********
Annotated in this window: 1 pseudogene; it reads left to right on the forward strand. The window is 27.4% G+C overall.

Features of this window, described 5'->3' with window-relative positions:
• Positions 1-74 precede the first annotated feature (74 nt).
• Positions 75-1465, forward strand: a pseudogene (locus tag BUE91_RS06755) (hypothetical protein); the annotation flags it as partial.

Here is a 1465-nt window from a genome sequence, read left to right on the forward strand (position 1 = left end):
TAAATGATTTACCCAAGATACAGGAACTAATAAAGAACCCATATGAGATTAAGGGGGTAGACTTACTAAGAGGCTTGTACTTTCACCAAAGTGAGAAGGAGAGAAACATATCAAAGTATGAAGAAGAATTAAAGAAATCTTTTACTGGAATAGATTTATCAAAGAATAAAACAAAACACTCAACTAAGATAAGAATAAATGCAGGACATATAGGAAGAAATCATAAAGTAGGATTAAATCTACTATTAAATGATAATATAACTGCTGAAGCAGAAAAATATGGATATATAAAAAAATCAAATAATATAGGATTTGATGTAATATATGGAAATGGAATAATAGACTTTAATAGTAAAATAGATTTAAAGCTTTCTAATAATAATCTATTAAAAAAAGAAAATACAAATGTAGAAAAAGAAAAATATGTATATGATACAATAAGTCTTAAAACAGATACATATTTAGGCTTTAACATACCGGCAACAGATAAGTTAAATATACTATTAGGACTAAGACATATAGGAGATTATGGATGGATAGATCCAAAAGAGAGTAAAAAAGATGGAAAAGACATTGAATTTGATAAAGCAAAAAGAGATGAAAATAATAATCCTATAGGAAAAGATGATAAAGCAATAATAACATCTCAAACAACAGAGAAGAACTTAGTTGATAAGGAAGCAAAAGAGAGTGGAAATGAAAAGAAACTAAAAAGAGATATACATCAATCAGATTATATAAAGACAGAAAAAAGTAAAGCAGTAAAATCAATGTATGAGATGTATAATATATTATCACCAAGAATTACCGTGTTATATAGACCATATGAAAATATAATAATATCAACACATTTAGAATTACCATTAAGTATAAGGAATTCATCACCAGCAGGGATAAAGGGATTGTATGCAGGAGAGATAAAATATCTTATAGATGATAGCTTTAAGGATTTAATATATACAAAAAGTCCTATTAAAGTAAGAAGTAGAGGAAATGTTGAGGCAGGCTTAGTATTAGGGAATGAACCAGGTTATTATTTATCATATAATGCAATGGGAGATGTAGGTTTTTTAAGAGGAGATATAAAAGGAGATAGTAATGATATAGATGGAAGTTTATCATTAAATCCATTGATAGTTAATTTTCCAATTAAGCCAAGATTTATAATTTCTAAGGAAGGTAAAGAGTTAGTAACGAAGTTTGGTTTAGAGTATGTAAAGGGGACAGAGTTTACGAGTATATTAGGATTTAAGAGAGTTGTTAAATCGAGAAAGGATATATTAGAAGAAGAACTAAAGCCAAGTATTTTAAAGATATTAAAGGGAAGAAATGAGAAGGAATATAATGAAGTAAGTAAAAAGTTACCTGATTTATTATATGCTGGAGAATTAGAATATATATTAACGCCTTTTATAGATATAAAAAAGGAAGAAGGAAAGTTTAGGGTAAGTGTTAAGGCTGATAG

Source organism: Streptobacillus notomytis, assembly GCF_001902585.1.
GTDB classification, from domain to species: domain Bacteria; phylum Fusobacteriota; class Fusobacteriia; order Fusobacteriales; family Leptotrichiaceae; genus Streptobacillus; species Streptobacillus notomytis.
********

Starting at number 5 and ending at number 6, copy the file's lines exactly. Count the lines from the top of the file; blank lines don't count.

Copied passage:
Here is a 1465-nt window from a genome sequence, read left to right on the forward strand (position 1 = left end):
TAAATGATTTACCCAAGATACAGGAACTAATAAAGAACCCATATGAGATTAAGGGGGTAGACTTACTAAGAGGCTTGTACTTTCACCAAAGTGAGAAGGAGAGAAACATATCAAAGTATGAAGAAGAATTAAAGAAATCTTTTACTGGAATAGATTTATCAAAGAATAAAACAAAACACTCAACTAAGATAAGAATAAATGCAGGACATATAGGAAGAAATCATAAAGTAGGATTAAATCTACTATTAAATGATAATATAACTGCTGAAGCAGAAAAATATGGATATATAAAAAAATCAAATAATATAGGATTTGATGTAATATATGGAAATGGAATAATAGACTTTAATAGTAAAATAGATTTAAAGCTTTCTAATAATAATCTATTAAAAAAAGAAAATACAAATGTAGAAAAAGAAAAATATGTATATGATACAATAAGTCTTAAAACAGATACATATTTAGGCTTTAACATACCGGCAACAGATAAGTTAAATATACTATTAGGACTAAGACATATAGGAGATTATGGATGGATAGATCCAAAAGAGAGTAAAAAAGATGGAAAAGACATTGAATTTGATAAAGCAAAAAGAGATGAAAATAATAATCCTATAGGAAAAGATGATAAAGCAATAATAACATCTCAAACAACAGAGAAGAACTTAGTTGATAAGGAAGCAAAAGAGAGTGGAAATGAAAAGAAACTAAAAAGAGATATACATCAATCAGATTATATAAAGACAGAAAAAAGTAAAGCAGTAAAATCAATGTATGAGATGTATAATATATTATCACCAAGAATTACCGTGTTATATAGACCATATGAAAATATAATAATATCAACACATTTAGAATTACCATTAAGTATAAGGAATTCATCACCAGCAGGGATAAAGGGATTGTATGCAGGAGAGATAAAATATCTTATAGATGATAGCTTTAAGGATTTAATATATACAAAAAGTCCTATTAAAGTAAGAAGTAGAGGAAATGTTGAGGCAGGCTTAGTATTAGGGAATGAACCAGGTTATTATTTATCATATAATGCAATGGGAGATGTAGGTTTTTTAAGAGGAGATATAAAAGGAGATAGTAATGATATAGATGGAAGTTTATCATTAAATCCATTGATAGTTAATTTTCCAATTAAGCCAAGATTTATAATTTCTAAGGAAGGTAAAGAGTTAGTAACGAAGTTTGGTTTAGAGTATGTAAAGGGGACAGAGTTTACGAGTATATTAGGATTTAAGAGAGTTGTTAAATCGAGAAAGGATATATTAGAAGAAGAACTAAAGCCAAGTATTTTAAAGATATTAAAGGGAAGAAATGAGAAGGAATATAATGAAGTAAGTAAAAAGTTACCTGATTTATTATATGCTGGAGAATTAGAATATATATTAACGCCTTTTATAGATATAAAAAAGGAAGAAGGAAAGTTTAGGGTAAGTGTTAAGGCTGATAG